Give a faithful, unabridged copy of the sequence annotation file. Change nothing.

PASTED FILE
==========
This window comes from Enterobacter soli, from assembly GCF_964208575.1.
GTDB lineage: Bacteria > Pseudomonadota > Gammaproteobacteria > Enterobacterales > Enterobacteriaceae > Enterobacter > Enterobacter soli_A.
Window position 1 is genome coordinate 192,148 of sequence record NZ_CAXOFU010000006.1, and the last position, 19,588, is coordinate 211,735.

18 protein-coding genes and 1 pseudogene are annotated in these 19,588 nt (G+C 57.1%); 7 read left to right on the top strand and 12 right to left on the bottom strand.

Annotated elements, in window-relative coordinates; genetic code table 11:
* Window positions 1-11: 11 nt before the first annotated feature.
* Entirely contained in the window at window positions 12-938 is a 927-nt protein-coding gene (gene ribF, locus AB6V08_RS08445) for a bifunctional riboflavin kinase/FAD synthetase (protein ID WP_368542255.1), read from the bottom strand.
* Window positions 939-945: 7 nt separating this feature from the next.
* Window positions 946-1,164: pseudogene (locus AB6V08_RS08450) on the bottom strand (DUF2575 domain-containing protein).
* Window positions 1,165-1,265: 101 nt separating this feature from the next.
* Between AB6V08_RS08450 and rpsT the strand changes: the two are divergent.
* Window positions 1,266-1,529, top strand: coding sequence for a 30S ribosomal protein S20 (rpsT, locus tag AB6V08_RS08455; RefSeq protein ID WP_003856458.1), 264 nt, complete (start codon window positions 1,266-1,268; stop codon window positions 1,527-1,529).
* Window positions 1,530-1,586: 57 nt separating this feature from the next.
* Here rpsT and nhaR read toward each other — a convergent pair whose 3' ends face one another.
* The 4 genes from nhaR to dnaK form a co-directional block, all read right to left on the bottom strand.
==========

This window comes from Enterobacter soli, from assembly GCF_964208575.1.
GTDB lineage: Bacteria > Pseudomonadota > Gammaproteobacteria > Enterobacterales > Enterobacteriaceae > Enterobacter > Enterobacter soli_A.
Window position 1 is genome coordinate 192,148 of sequence record NZ_CAXOFU010000006.1, and the last position, 19,588, is coordinate 211,735.

18 protein-coding genes and 1 pseudogene are annotated in these 19,588 nt (G+C 57.1%); 7 read left to right on the top strand and 12 right to left on the bottom strand.

Annotated elements, in window-relative coordinates; genetic code table 11:
* Window positions 1-11: 11 nt before the first annotated feature.
* Entirely contained in the window at window positions 12-938 is a 927-nt protein-coding gene (gene ribF, locus AB6V08_RS08445) for a bifunctional riboflavin kinase/FAD synthetase (protein ID WP_368542255.1), read from the bottom strand.
* Window positions 939-945: 7 nt separating this feature from the next.
* Window positions 946-1,164: pseudogene (locus AB6V08_RS08450) on the bottom strand (DUF2575 domain-containing protein).
* Window positions 1,165-1,265: 101 nt separating this feature from the next.
* Between AB6V08_RS08450 and rpsT the strand changes: the two are divergent.
* Window positions 1,266-1,529, top strand: coding sequence for a 30S ribosomal protein S20 (rpsT, locus tag AB6V08_RS08455; RefSeq protein ID WP_003856458.1), 264 nt, complete (start codon window positions 1,266-1,268; stop codon window positions 1,527-1,529).
* Window positions 1,530-1,586: 57 nt separating this feature from the next.
* Here rpsT and nhaR read toward each other — a convergent pair whose 3' ends face one another.
* The 4 genes from nhaR to dnaK form a co-directional block, all read right to left on the bottom strand.